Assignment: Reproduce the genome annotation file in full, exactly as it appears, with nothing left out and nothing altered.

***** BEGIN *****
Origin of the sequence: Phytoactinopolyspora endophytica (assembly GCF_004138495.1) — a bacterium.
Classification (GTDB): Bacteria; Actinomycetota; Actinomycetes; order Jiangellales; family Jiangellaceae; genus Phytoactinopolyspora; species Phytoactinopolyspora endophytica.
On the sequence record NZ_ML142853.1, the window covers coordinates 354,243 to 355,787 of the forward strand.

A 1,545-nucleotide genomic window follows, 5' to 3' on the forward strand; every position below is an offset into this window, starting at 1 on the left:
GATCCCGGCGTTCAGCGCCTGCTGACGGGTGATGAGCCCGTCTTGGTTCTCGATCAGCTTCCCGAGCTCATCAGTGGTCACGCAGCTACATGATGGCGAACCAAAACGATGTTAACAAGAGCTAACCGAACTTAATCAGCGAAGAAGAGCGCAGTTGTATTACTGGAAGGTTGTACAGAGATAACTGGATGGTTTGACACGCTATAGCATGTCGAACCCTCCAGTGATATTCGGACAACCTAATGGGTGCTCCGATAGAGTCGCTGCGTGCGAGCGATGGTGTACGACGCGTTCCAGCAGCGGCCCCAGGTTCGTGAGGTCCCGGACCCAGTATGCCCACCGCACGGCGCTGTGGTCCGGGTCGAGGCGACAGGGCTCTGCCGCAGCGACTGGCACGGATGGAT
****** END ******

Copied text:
Origin of the sequence: Phytoactinopolyspora endophytica (assembly GCF_004138495.1) — a bacterium.
Classification (GTDB): Bacteria; Actinomycetota; Actinomycetes; order Jiangellales; family Jiangellaceae; genus Phytoactinopolyspora; species Phytoactinopolyspora endophytica.
On the sequence record NZ_ML142853.1, the window covers coordinates 354,243 to 355,787 of the forward strand.

A 1,545-nucleotide genomic window follows, 5' to 3' on the forward strand; every position below is an offset into this window, starting at 1 on the left:
GATCCCGGCGTTCAGCGCCTGCTGACGGGTGATGAGCCCGTCTTGGTTCTCGATCAGCTTCCCGAGCTCATCAGTGGTCACGCAGCTACATGATGGCGAACCAAAACGATGTTAACAAGAGCTAACCGAACTTAATCAGCGAAGAAGAGCGCAGTTGTATTACTGGAAGGTTGTACAGAGATAACTGGATGGTTTGACACGCTATAGCATGTCGAACCCTCCAGTGATATTCGGACAACCTAATGGGTGCTCCGATAGAGTCGCTGCGTGCGAGCGATGGTGTACGACGCGTTCCAGCAGCGGCCCCAGGTTCGTGAGGTCCCGGACCCAGTATGCCCACCGCACGGCGCTGTGGTCCGGGTCGAGGCGACAGGGCTCTGCCGCAGCGACTGGCACGGATGGAT